Post-Traumatic Stress Disorder is often characterised as the development of a long-lasting anxiety response following a traumatic event. Usually, those described as having PTSD have witnessed or experienced a traumatic event that threatens death, serious injury, or loss of personal integrity to themselves or another. Sometimes, you can develop PTSD from learning about a traumatic event that has happened to a loved one, this can be known as vicarious trauma.
Traumatic events that can trigger the occurrence of PTSD are; violent assault – such as physical/sexual abuse, mugging, kidnapping, being taken hostage, war, terrorist attacks, severe car accidents, natural disasters – such as hurricane, tsunami, volcano eruption, earthquakes and flooding, man-made disasters – such as explosions, fire, and chemical spills, life-threatening illnesses, or unexpected death or injury of a loved one or another person.
Post-Traumatic Stress Disorder usually develops between three to six months of the traumatic event and can be characterised by the following experiences:
- Flashbacks of the event – such as dreams, images or reliving the event over and over.
- Night terrors – really disturbed sleep and horrific nightmares often waking the person in fits of terror can be often.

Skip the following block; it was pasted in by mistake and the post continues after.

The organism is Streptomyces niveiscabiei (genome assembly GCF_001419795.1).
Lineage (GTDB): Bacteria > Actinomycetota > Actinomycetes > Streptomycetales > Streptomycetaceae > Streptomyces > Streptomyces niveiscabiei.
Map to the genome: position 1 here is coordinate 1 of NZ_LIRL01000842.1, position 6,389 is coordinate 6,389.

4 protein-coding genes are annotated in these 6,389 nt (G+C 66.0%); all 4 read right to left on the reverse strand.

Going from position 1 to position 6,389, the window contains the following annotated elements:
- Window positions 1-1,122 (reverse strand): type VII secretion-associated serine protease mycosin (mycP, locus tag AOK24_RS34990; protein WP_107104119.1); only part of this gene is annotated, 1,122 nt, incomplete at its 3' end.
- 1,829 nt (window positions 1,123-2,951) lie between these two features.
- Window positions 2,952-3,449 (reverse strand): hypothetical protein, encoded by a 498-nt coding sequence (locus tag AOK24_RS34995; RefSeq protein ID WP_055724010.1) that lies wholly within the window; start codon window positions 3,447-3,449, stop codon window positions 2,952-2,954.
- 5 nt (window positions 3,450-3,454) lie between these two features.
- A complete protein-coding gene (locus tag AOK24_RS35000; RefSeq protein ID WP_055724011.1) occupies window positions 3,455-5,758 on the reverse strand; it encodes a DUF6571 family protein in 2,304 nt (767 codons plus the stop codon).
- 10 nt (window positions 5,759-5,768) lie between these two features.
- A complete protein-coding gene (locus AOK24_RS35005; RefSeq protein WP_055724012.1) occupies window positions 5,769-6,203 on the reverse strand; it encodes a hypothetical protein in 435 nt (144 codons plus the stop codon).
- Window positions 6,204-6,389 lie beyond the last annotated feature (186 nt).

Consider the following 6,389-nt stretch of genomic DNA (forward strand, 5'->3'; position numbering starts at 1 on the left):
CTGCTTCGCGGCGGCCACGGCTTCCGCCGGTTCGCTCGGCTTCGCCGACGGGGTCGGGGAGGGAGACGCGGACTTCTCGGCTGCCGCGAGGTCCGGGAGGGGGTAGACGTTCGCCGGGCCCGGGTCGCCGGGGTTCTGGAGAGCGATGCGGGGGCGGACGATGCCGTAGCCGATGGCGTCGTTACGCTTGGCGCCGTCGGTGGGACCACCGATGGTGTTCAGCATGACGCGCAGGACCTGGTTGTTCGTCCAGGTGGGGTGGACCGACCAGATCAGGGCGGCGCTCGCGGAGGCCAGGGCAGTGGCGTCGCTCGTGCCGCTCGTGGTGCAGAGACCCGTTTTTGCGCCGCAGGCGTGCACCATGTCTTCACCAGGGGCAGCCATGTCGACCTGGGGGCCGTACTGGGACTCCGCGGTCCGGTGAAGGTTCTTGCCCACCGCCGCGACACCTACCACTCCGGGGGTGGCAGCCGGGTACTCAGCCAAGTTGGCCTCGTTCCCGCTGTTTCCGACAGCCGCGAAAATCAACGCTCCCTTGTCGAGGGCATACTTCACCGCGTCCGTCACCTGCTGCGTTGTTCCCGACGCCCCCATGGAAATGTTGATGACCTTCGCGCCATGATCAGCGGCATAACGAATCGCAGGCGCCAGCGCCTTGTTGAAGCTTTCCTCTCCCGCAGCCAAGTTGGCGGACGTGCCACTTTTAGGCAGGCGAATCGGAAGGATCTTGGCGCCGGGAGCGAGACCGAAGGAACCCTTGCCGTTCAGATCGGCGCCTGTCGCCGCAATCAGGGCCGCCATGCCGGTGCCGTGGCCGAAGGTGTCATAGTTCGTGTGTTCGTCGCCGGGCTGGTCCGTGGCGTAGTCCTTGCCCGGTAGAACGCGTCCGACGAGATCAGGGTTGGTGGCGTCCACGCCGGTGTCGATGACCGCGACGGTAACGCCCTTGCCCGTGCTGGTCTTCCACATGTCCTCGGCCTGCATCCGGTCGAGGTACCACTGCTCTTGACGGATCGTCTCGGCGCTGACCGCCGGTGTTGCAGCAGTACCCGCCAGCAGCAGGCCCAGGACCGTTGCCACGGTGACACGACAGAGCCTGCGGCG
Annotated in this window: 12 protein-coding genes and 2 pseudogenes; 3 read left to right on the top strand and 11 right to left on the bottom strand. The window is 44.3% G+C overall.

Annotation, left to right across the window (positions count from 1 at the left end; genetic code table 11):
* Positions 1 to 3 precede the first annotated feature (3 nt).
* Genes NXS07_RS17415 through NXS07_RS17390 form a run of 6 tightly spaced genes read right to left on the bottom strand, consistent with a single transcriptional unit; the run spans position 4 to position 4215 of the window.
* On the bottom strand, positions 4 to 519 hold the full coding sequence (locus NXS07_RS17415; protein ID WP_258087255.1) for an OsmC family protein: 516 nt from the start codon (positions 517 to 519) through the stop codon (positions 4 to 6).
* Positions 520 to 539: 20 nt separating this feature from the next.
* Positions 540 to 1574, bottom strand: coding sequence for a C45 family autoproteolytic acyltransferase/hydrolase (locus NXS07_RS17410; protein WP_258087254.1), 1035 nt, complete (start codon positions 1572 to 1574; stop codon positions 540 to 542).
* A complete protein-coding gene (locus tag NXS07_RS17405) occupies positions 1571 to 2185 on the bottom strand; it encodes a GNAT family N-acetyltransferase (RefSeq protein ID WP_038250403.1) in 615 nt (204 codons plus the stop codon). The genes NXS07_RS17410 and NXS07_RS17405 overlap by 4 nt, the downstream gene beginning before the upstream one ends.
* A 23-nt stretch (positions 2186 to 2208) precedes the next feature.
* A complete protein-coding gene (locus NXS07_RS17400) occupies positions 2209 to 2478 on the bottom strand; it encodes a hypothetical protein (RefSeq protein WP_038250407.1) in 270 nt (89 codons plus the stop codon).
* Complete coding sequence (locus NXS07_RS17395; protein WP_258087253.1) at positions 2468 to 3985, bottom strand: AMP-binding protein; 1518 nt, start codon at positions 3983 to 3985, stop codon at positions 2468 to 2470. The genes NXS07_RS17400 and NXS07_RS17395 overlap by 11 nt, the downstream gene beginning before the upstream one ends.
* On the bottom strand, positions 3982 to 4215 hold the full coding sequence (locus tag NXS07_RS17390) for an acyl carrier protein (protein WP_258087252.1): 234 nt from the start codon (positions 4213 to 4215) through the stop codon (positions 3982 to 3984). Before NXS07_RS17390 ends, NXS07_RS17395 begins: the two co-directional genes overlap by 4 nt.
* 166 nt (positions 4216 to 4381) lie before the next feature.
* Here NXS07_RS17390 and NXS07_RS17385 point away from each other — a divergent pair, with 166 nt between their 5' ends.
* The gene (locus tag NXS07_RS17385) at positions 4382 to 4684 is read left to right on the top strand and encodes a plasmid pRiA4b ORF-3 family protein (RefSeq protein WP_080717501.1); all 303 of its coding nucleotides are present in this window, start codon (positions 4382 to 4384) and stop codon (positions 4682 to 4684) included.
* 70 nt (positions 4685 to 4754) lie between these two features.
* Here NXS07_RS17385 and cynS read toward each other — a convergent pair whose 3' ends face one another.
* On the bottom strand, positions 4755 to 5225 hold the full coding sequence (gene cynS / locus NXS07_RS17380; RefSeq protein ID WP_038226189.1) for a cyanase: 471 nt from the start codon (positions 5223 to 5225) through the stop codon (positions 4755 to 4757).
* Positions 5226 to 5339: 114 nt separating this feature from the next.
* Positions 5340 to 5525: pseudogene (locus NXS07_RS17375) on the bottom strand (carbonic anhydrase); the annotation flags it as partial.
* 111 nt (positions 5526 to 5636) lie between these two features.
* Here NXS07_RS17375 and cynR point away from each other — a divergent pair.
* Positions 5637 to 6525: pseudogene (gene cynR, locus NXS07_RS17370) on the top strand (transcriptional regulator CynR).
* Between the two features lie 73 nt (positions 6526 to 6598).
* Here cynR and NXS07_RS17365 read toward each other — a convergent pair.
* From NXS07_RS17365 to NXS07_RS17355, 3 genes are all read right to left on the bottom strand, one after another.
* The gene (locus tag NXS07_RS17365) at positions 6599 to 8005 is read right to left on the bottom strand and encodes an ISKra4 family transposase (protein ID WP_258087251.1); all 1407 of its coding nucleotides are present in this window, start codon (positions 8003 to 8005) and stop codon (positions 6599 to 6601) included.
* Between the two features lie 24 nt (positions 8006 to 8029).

- Adversity to any object/place/person/activity that can act as a reminder to the event.
- Any time the person is in contact with an object/place/person/activity that is a reminder of the event, it is followed or accompanied with an intense anxiety response. Panic attacks can be common.
- Often people find it really difficult to remember specific fact or aspects of the traumatic situation.
- Memory and concentration difficulties also become apparent.
- Regularly, irritability or depressed mood is noticeable.
- The outside world and people can become a very scary place, so isolation and social withdrawal are also common.
- Hypervigilance and being startled easily can be an indicator to trauma.
Effective treatment for Post-Traumatic Stress Disorder can involve systematically confronting the experiences, memories and situations that are associated with the traumatic event. It can often be a scary experience, but processing through the thoughts and feelings linked to the event in a healthy way can have an amazing effect on quality of life. PTSD untreated, can be a hugely isolating and debilitating disorder that can affect how you function and experience the world.
As with most therapy, a huge part of the effectiveness of this work is the development of trust and safety between you and your therapist. This kind of work relies on the trust you have with your therapist to help keep you safe while unpacking scary and painful experiences.
If you would like to discuss Post-Traumatic Stress Disorder or require more information, please contact a mental health professional or us here at Shore Therapy.